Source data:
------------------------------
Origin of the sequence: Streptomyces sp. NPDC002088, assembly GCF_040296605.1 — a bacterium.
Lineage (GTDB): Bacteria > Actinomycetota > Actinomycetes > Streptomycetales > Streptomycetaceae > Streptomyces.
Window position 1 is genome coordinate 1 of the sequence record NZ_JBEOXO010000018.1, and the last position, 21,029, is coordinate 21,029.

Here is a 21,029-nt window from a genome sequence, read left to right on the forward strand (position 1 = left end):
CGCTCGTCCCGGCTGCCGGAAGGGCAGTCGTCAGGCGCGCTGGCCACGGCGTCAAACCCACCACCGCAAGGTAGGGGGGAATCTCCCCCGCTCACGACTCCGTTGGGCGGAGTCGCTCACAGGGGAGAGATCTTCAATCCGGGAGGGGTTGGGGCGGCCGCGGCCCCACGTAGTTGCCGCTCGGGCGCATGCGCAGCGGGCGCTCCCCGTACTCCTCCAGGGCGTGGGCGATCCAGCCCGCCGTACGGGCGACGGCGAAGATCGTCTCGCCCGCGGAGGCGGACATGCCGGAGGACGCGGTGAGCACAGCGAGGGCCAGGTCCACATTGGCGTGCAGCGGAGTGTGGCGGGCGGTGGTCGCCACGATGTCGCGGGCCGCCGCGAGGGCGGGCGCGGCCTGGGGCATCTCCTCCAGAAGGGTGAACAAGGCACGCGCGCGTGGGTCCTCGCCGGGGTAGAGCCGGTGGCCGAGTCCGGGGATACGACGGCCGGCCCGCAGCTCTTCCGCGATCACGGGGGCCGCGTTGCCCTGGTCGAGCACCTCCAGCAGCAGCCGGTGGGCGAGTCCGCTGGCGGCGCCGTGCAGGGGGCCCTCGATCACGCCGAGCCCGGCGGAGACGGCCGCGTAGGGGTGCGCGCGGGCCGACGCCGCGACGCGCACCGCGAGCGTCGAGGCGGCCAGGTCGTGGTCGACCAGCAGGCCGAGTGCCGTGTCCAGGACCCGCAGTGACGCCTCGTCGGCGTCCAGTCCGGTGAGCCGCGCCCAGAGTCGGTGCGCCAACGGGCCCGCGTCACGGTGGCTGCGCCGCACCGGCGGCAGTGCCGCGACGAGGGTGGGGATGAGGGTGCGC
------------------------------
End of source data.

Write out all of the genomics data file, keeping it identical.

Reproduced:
Origin of the sequence: Streptomyces sp. NPDC002088, assembly GCF_040296605.1 — a bacterium.
Lineage (GTDB): Bacteria > Actinomycetota > Actinomycetes > Streptomycetales > Streptomycetaceae > Streptomyces.
Window position 1 is genome coordinate 1 of the sequence record NZ_JBEOXO010000018.1, and the last position, 21,029, is coordinate 21,029.

Here is a 21,029-nt window from a genome sequence, read left to right on the forward strand (position 1 = left end):
CGCTCGTCCCGGCTGCCGGAAGGGCAGTCGTCAGGCGCGCTGGCCACGGCGTCAAACCCACCACCGCAAGGTAGGGGGGAATCTCCCCCGCTCACGACTCCGTTGGGCGGAGTCGCTCACAGGGGAGAGATCTTCAATCCGGGAGGGGTTGGGGCGGCCGCGGCCCCACGTAGTTGCCGCTCGGGCGCATGCGCAGCGGGCGCTCCCCGTACTCCTCCAGGGCGTGGGCGATCCAGCCCGCCGTACGGGCGACGGCGAAGATCGTCTCGCCCGCGGAGGCGGACATGCCGGAGGACGCGGTGAGCACAGCGAGGGCCAGGTCCACATTGGCGTGCAGCGGAGTGTGGCGGGCGGTGGTCGCCACGATGTCGCGGGCCGCCGCGAGGGCGGGCGCGGCCTGGGGCATCTCCTCCAGAAGGGTGAACAAGGCACGCGCGCGTGGGTCCTCGCCGGGGTAGAGCCGGTGGCCGAGTCCGGGGATACGACGGCCGGCCCGCAGCTCTTCCGCGATCACGGGGGCCGCGTTGCCCTGGTCGAGCACCTCCAGCAGCAGCCGGTGGGCGAGTCCGCTGGCGGCGCCGTGCAGGGGGCCCTCGATCACGCCGAGCCCGGCGGAGACGGCCGCGTAGGGGTGCGCGCGGGCCGACGCCGCGACGCGCACCGCGAGCGTCGAGGCGGCCAGGTCGTGGTCGACCAGCAGGCCGAGTGCCGTGTCCAGGACCCGCAGTGACGCCTCGTCGGCGTCCAGTCCGGTGAGCCGCGCCCAGAGTCGGTGCGCCAACGGGCCCGCGTCACGGTGGCTGCGCCGCACCGGCGGCAGTGCCGCGACGAGGGTGGGGATGAGGGTGCGC